Learning to read is one of the best gifts we can give our students, and in order to get the most out of a guided reading lesson, the teacher must organize all of the components of small group lessons. I have five tips to for you to ponder (and a few freebies throughout). Consider what Michael Stutman says on Inspire My Kids for a minute first.
Organize your Students
All of our students come from differing levels of organization at home, and therefore, they need to be taught procedures and expectations in order to implement them on their own. If you have a schedule that is predictable and your room is set up for good flow, then students will be able to work in a more efficient manner.
As you set up your room, consider the activity level of your students, how you plan for them to work (independently, pairs, or groups), how you will transition to/from groups and centers, and honestly, what you have for furniture. If you are a novice teacher, you get
primo leftover furniture and a limited budget. Unless you have a very generous PTO, you will likely have to get creative on organizing your space. One way you might avoid the need for little work spaces is to put your centers into folders that kids can take to their seats or to the carpet. [This post] by Jessica at Hanging Out in First explains how she organizes her students’ reading work in folders as “I’m done. Now what?” fillers. This is very helpful to keep engaged and working on the skills they need.
Keep Materials Near Your Guided Reading Table
One of the best way to keep all on task is to have everything you need organized and ready right by your reading table. I could not teach without my reading table and “stuff”. I have bags of highlighters in six colors ready to distribute for close reading tasks, dry erase boards, markers, and erasers ready for word study, reading notebooks and guided reading books in baskets by group, and all of my other tools in baskets ready to pull as I need.
My bloggy buddies Jennie at JD’s Rockin Readers and Jessica at Hanging Out in First have done wonderful posts on organizing reader toolkits. You might check out Jennie’s Guided Reading Notebook freebie. She explains it in [this post] over at our collaborative blog, Adventures in Literacy Land.
Jessica actually put together a thorough post on her toolkit in a post yesterday. Here is the link to that post. Groups need to run like clockwork, and using time to gather supplies means downtime for kids. Downtime equals more time pulling them back in, so keep those materials handy and ready to use. Here are a few pictures from Jennie and Jessica (used with permission of course).
Schedule Your Groups Carefully
Assessments are the first step in forming reading groups, and being a kid watcher helps you know whether you’ve got a great match for level. When you see that your kids are reading seamlessly through books, push them up. Kids need a little challenge, but still…keep that oiled machine in mind. Too much will cause breakdown!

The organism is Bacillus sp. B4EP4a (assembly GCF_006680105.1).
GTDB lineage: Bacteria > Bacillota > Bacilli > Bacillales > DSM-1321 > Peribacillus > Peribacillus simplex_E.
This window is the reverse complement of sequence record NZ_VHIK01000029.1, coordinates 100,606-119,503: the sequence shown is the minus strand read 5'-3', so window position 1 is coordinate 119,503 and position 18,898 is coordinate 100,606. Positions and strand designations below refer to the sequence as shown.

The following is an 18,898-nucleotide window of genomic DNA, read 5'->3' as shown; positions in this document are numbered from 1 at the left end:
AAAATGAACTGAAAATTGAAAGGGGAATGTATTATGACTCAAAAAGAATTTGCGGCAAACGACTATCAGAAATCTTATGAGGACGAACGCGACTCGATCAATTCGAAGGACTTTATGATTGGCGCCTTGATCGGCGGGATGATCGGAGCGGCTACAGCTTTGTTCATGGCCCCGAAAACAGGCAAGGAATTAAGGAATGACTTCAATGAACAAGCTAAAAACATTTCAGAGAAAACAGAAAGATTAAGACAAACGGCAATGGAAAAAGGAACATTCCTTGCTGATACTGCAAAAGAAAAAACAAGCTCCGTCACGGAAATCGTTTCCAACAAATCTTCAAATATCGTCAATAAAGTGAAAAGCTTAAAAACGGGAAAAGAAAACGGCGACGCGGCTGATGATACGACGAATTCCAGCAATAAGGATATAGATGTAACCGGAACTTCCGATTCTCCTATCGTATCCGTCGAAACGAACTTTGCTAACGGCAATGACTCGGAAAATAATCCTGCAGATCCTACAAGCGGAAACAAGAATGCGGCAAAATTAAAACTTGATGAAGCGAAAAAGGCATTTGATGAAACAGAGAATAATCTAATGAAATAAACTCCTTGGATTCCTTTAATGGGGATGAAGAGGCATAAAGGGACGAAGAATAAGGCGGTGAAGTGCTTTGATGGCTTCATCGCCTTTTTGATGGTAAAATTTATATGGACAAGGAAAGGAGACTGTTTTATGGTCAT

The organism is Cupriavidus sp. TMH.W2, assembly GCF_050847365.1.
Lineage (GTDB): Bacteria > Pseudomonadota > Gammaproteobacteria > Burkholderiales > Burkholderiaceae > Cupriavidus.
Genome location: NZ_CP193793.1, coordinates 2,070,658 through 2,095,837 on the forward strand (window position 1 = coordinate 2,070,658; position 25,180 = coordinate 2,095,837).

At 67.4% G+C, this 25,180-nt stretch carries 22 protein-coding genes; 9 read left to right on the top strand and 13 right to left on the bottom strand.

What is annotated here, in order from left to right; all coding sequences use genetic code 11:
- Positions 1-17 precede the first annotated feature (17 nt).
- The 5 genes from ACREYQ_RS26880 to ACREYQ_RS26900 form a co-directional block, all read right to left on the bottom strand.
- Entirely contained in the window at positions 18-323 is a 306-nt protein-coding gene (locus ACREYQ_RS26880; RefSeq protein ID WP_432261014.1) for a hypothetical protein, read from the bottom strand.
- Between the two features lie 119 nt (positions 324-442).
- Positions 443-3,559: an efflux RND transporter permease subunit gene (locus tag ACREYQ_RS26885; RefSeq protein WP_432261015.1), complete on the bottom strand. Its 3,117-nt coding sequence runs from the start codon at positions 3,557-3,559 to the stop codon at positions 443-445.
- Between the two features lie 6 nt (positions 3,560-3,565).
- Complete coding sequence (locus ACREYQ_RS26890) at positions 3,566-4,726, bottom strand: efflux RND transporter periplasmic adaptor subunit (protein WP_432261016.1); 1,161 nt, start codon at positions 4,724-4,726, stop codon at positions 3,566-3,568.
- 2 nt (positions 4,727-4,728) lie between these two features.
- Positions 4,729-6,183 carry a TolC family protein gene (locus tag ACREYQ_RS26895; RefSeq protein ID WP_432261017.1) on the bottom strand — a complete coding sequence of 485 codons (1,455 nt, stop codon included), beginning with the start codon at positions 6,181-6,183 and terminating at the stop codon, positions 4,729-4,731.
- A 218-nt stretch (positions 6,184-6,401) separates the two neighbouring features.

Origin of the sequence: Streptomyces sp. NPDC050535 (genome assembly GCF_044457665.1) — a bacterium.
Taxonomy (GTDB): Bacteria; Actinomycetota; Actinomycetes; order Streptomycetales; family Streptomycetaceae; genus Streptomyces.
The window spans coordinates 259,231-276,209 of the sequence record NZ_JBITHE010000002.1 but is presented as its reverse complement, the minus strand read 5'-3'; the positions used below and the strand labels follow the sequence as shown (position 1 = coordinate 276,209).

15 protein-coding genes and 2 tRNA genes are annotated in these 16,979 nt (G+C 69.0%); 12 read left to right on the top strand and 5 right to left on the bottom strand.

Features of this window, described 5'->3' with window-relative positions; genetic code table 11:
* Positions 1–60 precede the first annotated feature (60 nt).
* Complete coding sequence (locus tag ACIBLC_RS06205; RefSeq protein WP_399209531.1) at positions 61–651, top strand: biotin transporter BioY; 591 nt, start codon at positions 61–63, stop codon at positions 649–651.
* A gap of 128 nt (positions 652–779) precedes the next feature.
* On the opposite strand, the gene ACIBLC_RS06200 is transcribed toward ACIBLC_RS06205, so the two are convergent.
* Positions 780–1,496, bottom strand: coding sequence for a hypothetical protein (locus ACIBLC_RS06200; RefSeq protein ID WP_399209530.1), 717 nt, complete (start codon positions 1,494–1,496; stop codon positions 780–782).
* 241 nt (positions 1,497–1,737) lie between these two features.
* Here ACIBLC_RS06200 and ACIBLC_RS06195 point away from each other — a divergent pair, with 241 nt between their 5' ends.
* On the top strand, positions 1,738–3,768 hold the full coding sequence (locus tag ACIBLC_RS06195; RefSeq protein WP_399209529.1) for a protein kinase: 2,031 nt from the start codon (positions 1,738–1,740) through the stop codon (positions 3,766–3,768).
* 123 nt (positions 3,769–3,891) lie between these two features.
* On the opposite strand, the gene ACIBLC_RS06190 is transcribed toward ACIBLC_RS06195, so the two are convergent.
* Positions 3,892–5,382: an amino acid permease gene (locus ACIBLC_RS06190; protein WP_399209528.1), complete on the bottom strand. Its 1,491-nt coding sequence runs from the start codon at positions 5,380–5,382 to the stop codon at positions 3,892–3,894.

In planning, use a routine to address all reading skills (phonics, fluency, comprehension, vocabulary, and writing about reading). The lesson plan to the above from The Bubbly Blonde is an example of streamlining the routine. [This post] from her blog walks through planning for the transitional reader. Depending on the reading stage, the time allotted to each skill various to the needs of the student. For struggling readers, more time is focused on word building and fluency, whereas, advanced readers would spend the majority of their time on reading comprehension, vocabulary development, and writing
This post] from The Teaching Thief explains well how to organize/track groups. [My post] on analyzing reading behaviors may be helpful to our readers here too. This freebie is a checklist of what to watch for and works well for parent conferences. The video below is from Jennie to help you see how to use your running record data and set up groups. You’ll find this very helpful.
Organize Your Library
Can you tell my library is important to me? I have organized by books by theme and author, and my students borrow books any time they need to. It makes me feel so happy having them curled up in my beanbag chairs losing themselves in a good book. I believe one of the best ways to inspire reading is to make if feel warm and fuzzy like a well worn blanky. Even my fourth and fifth grade kids snuggle up with my oversized bear.
Stocking your library takes time. You can secure books through book order bonus points, donations, thrift shops, and yard sales. I highly recommend yard sales…lots and lots of yard sales. Also, talk to parents in your PTO or church to ask them to think of you when they’re cleaning out bookshelves. Many are willing to just pass books on to you. What you can’t use, may work to send home as prizes.
Organize Your Walls
For my students, wall space is a huge help and support. I post the anchor charts we use and make together and refer to them all…the…time! As reading vocabulary is taught, I flag it, repeat it often, and send my kids to it to use. My reading test vocabulary product is very helpful this time of year as I prepare my kids for state testing. You can check it out [here]. They are pictured in the top-right corner of the photo.
The set on the left side is best for struggling spellers. These phoneme cards can be used as anchor charts, for reference during writing, or for word study lessons. I have several color schemes available.
Other Guided Reading Posts You Might Like:
- Organizing Your Reading Block Schedule with Ease
- Literacy Workstations at Work
- Making Readers Workshop Work for You
Well, I hope these tips will help you with your reading routine. Differentiated guided reading time certainly is a must for reading growth, and if I can help you in any way, I am glad to do so. For more reading tips, just click the guided reading category label to the right.